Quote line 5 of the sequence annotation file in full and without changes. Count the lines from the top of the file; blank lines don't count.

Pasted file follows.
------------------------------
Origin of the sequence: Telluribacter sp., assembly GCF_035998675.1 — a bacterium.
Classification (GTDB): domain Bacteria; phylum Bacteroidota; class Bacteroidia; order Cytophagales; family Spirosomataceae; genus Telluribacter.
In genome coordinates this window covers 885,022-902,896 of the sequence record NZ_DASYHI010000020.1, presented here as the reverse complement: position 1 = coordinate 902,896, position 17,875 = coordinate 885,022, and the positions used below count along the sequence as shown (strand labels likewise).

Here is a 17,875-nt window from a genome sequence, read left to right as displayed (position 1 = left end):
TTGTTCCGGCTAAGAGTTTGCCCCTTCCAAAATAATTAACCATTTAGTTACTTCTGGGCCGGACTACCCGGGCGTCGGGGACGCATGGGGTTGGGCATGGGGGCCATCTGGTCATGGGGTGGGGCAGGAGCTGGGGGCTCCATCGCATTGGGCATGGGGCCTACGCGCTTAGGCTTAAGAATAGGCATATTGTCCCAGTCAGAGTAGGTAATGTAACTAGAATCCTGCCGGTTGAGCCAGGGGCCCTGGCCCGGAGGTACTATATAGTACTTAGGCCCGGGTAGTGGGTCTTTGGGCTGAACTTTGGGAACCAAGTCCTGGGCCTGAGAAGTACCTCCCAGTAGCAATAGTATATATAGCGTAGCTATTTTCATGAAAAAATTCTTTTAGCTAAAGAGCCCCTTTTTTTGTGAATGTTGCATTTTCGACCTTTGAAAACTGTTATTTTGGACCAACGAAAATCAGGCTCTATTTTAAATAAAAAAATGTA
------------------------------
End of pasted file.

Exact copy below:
TTGTTCCGGCTAAGAGTTTGCCCCTTCCAAAATAATTAACCATTTAGTTACTTCTGGGCCGGACTACCCGGGCGTCGGGGACGCATGGGGTTGGGCATGGGGGCCATCTGGTCATGGGGTGGGGCAGGAGCTGGGGGCTCCATCGCATTGGGCATGGGGCCTACGCGCTTAGGCTTAAGAATAGGCATATTGTCCCAGTCAGAGTAGGTAATGTAACTAGAATCCTGCCGGTTGAGCCAGGGGCCCTGGCCCGGAGGTACTATATAGTACTTAGGCCCGGGTAGTGGGTCTTTGGGCTGAACTTTGGGAACCAAGTCCTGGGCCTGAGAAGTACCTCCCAGTAGCAATAGTATATATAGCGTAGCTATTTTCATGAAAAAATTCTTTTAGCTAAAGAGCCCCTTTTTTTGTGAATGTTGCATTTTCGACCTTTGAAAACTGTTATTTTGGACCAACGAAAATCAGGCTCTATTTTAAATAAAAAAATGTA